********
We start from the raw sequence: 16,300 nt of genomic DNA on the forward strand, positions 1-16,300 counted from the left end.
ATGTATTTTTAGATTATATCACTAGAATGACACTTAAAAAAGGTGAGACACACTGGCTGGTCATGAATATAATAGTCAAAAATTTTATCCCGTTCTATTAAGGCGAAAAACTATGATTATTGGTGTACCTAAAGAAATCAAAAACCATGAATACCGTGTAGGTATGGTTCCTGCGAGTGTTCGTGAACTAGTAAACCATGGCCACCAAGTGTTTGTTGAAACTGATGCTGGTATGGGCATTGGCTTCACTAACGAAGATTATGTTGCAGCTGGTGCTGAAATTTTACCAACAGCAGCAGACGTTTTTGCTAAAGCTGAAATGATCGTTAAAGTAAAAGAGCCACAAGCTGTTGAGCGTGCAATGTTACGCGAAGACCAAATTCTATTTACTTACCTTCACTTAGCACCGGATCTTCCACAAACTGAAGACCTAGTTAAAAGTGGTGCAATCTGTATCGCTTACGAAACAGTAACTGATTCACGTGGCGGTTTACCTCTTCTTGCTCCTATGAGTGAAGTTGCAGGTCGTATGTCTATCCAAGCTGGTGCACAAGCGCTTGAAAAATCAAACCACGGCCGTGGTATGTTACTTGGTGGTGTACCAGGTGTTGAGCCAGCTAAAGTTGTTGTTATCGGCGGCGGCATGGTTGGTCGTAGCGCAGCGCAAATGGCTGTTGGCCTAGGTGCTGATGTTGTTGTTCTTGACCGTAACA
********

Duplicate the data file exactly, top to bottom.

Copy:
We start from the raw sequence: 16,300 nt of genomic DNA on the forward strand, positions 1-16,300 counted from the left end.
ATGTATTTTTAGATTATATCACTAGAATGACACTTAAAAAAGGTGAGACACACTGGCTGGTCATGAATATAATAGTCAAAAATTTTATCCCGTTCTATTAAGGCGAAAAACTATGATTATTGGTGTACCTAAAGAAATCAAAAACCATGAATACCGTGTAGGTATGGTTCCTGCGAGTGTTCGTGAACTAGTAAACCATGGCCACCAAGTGTTTGTTGAAACTGATGCTGGTATGGGCATTGGCTTCACTAACGAAGATTATGTTGCAGCTGGTGCTGAAATTTTACCAACAGCAGCAGACGTTTTTGCTAAAGCTGAAATGATCGTTAAAGTAAAAGAGCCACAAGCTGTTGAGCGTGCAATGTTACGCGAAGACCAAATTCTATTTACTTACCTTCACTTAGCACCGGATCTTCCACAAACTGAAGACCTAGTTAAAAGTGGTGCAATCTGTATCGCTTACGAAACAGTAACTGATTCACGTGGCGGTTTACCTCTTCTTGCTCCTATGAGTGAAGTTGCAGGTCGTATGTCTATCCAAGCTGGTGCACAAGCGCTTGAAAAATCAAACCACGGCCGTGGTATGTTACTTGGTGGTGTACCAGGTGTTGAGCCAGCTAAAGTTGTTGTTATCGGCGGCGGCATGGTTGGTCGTAGCGCAGCGCAAATGGCTGTTGGCCTAGGTGCTGATGTTGTTGTTCTTGACCGTAACA